Teaching Your Child To Think!
Posted on 26th October 2022
Each child is different and each child processes information differently; the common denominator is that a child can think if you teach them.
I have tutored different children over many years, and I still feel a great sense of achievement when my students’ say, “Ah! I get it now; I can see what I did wrong.” Teaching children to think is a skill they will take into adult hood; it is a skill that will define them and create opportunities for them to step into. Whether it is teaching them grammar, maths, creative writing, comprehension, non verbal, spatial or verbal reasoning, the variety of strategies chosen depends on how the child interacts; allowing them to be taught in a way that suits their intelligences.
Some students love non verbal reasoning and some find it a challenge, either way, they are not shy in letting me know. Non verbal reasoning is all about shapes and how they change. I teach my students to eliminate; consider what the answer cannot be and explain to me why- THINK! Once they’ve gone through that process, students are beginning to develop the tools to gather information they have learnt, remove irrelevant information that does not apply and look closely at what answers are left. Sometimes there are two possible answers, but they have now whittled down the possibilities from five answers to two. They can start the process again to work out the definitive answer. The final answer is not always obvious; the more information the student gathers during the process the better they become at deciphering by asking what information has I got in my tool box? What further information can I gather? How do I apply it to this question?
When I’ve tutored GCSE students in English language, I‘ve taught them to infer information. For example if they saw a person walking slowly across the road with a slightly hunched back and a walking stick verses if they saw a person walking slowly across the road uses crutches- what information is obvious and what information has to be inferred about that person. Another scenario could be if the word ‘braces’ is used in the text; are they the braces on your teeth or the braces on trousers. The word braces was used in an English language extract; a student automatically assumed it was the braces for your teeth until we read the text in full and they realised it was braces for trousers.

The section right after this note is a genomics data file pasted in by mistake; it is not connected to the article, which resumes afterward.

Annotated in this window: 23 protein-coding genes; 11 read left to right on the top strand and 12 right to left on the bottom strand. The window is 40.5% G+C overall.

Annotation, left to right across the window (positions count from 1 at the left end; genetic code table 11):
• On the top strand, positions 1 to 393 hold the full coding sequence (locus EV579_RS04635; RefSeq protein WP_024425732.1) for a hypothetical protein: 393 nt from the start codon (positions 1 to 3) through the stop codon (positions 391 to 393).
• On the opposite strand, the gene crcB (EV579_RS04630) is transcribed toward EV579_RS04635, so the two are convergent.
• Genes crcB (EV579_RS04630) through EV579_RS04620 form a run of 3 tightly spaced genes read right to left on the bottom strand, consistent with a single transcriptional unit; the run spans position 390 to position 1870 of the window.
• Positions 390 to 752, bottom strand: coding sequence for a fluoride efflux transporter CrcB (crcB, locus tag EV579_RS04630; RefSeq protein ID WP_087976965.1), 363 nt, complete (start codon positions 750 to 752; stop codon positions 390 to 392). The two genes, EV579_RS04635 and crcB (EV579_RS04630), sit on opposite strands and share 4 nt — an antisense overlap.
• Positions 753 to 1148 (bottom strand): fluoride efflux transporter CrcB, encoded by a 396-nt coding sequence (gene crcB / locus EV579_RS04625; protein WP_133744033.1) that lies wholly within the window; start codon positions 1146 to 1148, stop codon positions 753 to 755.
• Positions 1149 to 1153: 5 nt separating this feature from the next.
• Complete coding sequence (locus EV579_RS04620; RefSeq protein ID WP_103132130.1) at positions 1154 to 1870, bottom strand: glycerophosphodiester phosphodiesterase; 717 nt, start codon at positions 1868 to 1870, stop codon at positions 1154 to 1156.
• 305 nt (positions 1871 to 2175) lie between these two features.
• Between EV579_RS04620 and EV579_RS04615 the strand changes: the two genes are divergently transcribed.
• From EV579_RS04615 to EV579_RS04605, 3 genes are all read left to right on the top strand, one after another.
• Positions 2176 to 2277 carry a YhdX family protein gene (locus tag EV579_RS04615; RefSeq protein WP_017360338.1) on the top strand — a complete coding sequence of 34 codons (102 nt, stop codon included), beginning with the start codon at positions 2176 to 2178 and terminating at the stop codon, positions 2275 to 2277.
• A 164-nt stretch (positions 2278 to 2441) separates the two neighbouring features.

Inferring and analysing are tools each student should be taught; in many cases reading a variety of texts and books helps tremendously and in other circumstances it’s about teaching students to interpret what the text is saying within its context.
Teaching students to use thinking to ask questions and improve on the skills they have learnt to improve the outcome until they no longer have to think about routine matters, is what will move them forward. I recall a few years ago when one of my students starting improving in leaps and bounds. I asked her what she did differently and her answer was, I really had to think and it hurt.” I responded, "Great answer!"
When you are stuck you have to think hard, it’s no longer about ordinary thinking as this will not help you; it’s about better thinking and doing. If you think and do not do, you achieve nothing; if you think as well as do and make a mistake, you can correct it. The process of understanding what you did wrong and making the correction improves the thinking process and fosters a deeper understanding.
“Many highly intelligent people are articulate but poor thinkers” says Edward de Bono, author of ‘Teach Your Child How To Think’.
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